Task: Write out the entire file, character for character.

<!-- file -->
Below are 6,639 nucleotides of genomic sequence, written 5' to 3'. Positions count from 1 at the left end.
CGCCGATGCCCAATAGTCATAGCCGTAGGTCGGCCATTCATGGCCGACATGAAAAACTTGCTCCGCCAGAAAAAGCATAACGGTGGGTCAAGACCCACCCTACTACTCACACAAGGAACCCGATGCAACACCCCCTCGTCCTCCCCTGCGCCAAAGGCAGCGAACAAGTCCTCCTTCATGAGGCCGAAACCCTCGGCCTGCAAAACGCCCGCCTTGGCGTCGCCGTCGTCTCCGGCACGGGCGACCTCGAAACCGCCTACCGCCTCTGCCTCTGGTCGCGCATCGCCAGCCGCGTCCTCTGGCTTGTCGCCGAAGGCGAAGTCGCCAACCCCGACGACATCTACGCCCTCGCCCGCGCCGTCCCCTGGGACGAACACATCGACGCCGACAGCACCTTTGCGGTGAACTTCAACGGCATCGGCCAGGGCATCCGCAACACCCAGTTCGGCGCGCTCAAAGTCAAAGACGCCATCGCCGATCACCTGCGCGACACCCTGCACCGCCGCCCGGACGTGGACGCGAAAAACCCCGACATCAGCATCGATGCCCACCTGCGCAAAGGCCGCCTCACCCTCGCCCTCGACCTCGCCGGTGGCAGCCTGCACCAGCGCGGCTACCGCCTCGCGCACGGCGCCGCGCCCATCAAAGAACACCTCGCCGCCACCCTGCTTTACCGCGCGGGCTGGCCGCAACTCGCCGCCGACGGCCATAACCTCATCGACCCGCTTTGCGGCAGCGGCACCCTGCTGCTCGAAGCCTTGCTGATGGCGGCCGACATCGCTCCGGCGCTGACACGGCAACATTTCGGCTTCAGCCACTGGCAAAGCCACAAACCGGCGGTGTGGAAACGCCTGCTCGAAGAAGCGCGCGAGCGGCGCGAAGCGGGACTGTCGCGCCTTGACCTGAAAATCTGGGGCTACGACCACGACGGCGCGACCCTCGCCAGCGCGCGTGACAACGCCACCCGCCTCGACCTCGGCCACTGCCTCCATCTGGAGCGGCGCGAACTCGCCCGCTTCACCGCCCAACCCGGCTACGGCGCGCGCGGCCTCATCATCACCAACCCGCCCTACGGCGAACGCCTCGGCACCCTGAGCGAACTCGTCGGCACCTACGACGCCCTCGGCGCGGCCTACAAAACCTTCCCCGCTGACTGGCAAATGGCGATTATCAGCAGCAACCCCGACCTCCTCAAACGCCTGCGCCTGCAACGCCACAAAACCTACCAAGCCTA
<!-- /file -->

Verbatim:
Below are 6,639 nucleotides of genomic sequence, written 5' to 3'. Positions count from 1 at the left end.
CGCCGATGCCCAATAGTCATAGCCGTAGGTCGGCCATTCATGGCCGACATGAAAAACTTGCTCCGCCAGAAAAAGCATAACGGTGGGTCAAGACCCACCCTACTACTCACACAAGGAACCCGATGCAACACCCCCTCGTCCTCCCCTGCGCCAAAGGCAGCGAACAAGTCCTCCTTCATGAGGCCGAAACCCTCGGCCTGCAAAACGCCCGCCTTGGCGTCGCCGTCGTCTCCGGCACGGGCGACCTCGAAACCGCCTACCGCCTCTGCCTCTGGTCGCGCATCGCCAGCCGCGTCCTCTGGCTTGTCGCCGAAGGCGAAGTCGCCAACCCCGACGACATCTACGCCCTCGCCCGCGCCGTCCCCTGGGACGAACACATCGACGCCGACAGCACCTTTGCGGTGAACTTCAACGGCATCGGCCAGGGCATCCGCAACACCCAGTTCGGCGCGCTCAAAGTCAAAGACGCCATCGCCGATCACCTGCGCGACACCCTGCACCGCCGCCCGGACGTGGACGCGAAAAACCCCGACATCAGCATCGATGCCCACCTGCGCAAAGGCCGCCTCACCCTCGCCCTCGACCTCGCCGGTGGCAGCCTGCACCAGCGCGGCTACCGCCTCGCGCACGGCGCCGCGCCCATCAAAGAACACCTCGCCGCCACCCTGCTTTACCGCGCGGGCTGGCCGCAACTCGCCGCCGACGGCCATAACCTCATCGACCCGCTTTGCGGCAGCGGCACCCTGCTGCTCGAAGCCTTGCTGATGGCGGCCGACATCGCTCCGGCGCTGACACGGCAACATTTCGGCTTCAGCCACTGGCAAAGCCACAAACCGGCGGTGTGGAAACGCCTGCTCGAAGAAGCGCGCGAGCGGCGCGAAGCGGGACTGTCGCGCCTTGACCTGAAAATCTGGGGCTACGACCACGACGGCGCGACCCTCGCCAGCGCGCGTGACAACGCCACCCGCCTCGACCTCGGCCACTGCCTCCATCTGGAGCGGCGCGAACTCGCCCGCTTCACCGCCCAACCCGGCTACGGCGCGCGCGGCCTCATCATCACCAACCCGCCCTACGGCGAACGCCTCGGCACCCTGAGCGAACTCGTCGGCACCTACGACGCCCTCGGCGCGGCCTACAAAACCTTCCCCGCTGACTGGCAAATGGCGATTATCAGCAGCAACCCCGACCTCCTCAAACGCCTGCGCCTGCAACGCCACAAAACCTACCAAGCCTA